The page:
Joan Quigley, a San Francisco astrologer with a Hollywood clientele, secretly began to advise Mrs. Reagan on the president’s schedule – what days, astrologically, were good or bad, especially with regard to travel outside of Washington. Somehow, Mrs. Reagan admitted, these prognostications lessened her anxiety about her husband’s Zero Factor fate.  As for Reagan himself, when Nancy finally told him about it, his reply was exactly what she needed to hear. “If it makes you feel better, go ahead and do it.” It did. And Reagan, though having come three minutes away from bleeding to death before doctors could save him, broke the Zero Factor curse…

What Reagan could not be saved from, however, was a diagnosis of Alzheimer’s Disease in November 1994. “I only wish there was some way I could spare Nancy from this painful experience,” he wrote. “When the time comes, I am confident that with your help she will face it with faith and courage.” And she did. In fact, her tireless work on behalf of curing Alzheimer’s  Disease – sometimes pitting her against, even, those in her own party – won her, finally, the acclaim of a nation. Her death, 11 years after that of her beloved husband, came two days after what would have been the 64th anniversary of one of the most consequential marriages in American history. Without her influence and support, it is generally ceded, Reagan never would have run for office, or lasted in it.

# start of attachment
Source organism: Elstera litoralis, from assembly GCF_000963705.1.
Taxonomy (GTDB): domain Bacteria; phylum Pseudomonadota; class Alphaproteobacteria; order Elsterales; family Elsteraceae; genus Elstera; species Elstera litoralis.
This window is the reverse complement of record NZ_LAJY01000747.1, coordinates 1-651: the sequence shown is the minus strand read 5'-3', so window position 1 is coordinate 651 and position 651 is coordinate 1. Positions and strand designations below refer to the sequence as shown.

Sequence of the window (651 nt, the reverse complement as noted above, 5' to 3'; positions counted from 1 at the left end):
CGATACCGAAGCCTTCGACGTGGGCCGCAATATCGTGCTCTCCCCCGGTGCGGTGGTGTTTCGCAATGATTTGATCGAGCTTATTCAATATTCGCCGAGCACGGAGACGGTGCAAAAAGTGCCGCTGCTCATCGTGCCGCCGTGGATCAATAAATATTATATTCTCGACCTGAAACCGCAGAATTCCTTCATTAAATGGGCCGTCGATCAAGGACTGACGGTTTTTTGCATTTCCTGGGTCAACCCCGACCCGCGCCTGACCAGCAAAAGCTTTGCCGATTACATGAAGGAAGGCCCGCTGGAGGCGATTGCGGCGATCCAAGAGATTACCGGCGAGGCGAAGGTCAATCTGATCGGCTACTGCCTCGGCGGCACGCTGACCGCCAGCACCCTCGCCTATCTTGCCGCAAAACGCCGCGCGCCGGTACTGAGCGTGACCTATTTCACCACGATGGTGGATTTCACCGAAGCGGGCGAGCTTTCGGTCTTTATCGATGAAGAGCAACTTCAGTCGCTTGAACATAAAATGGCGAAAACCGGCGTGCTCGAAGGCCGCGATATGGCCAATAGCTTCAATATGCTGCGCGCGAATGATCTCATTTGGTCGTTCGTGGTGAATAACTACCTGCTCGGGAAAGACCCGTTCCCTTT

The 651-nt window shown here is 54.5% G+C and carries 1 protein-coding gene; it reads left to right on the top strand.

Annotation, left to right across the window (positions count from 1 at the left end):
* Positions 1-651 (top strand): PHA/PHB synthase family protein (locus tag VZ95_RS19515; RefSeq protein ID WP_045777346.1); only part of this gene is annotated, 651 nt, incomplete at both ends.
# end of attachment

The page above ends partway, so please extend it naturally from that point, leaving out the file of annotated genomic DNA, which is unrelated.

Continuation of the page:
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“Of all the ways God had blessed me,” Reagan once declared, “giving her to me was the greatest – beyond anything I can ever hope to deserve.” His friends, and his foes, agreed: without Nancy, they said, he never would have been Governor, or President – or even Conservative.  He just said that, without her, he would never have been whole.

They met when he was down, his career failing, his first marriage ended; she, then an actress, was trying to clear up a frustrating clerical matter and he, as the Screen Actor’s Guild President, was approached to help; their first date lasted the rest of their lives. Those are the facts. All the other words, by all the other people, are mere eloquence.

RONALD REAGAN.  1911-2004. The 40th President of the United States.

Autograph Letter Signed, as President, 1 page, quarto, The White House, no date [May 4, 1981] To the American actor and longtime leading man, Glenn Ford.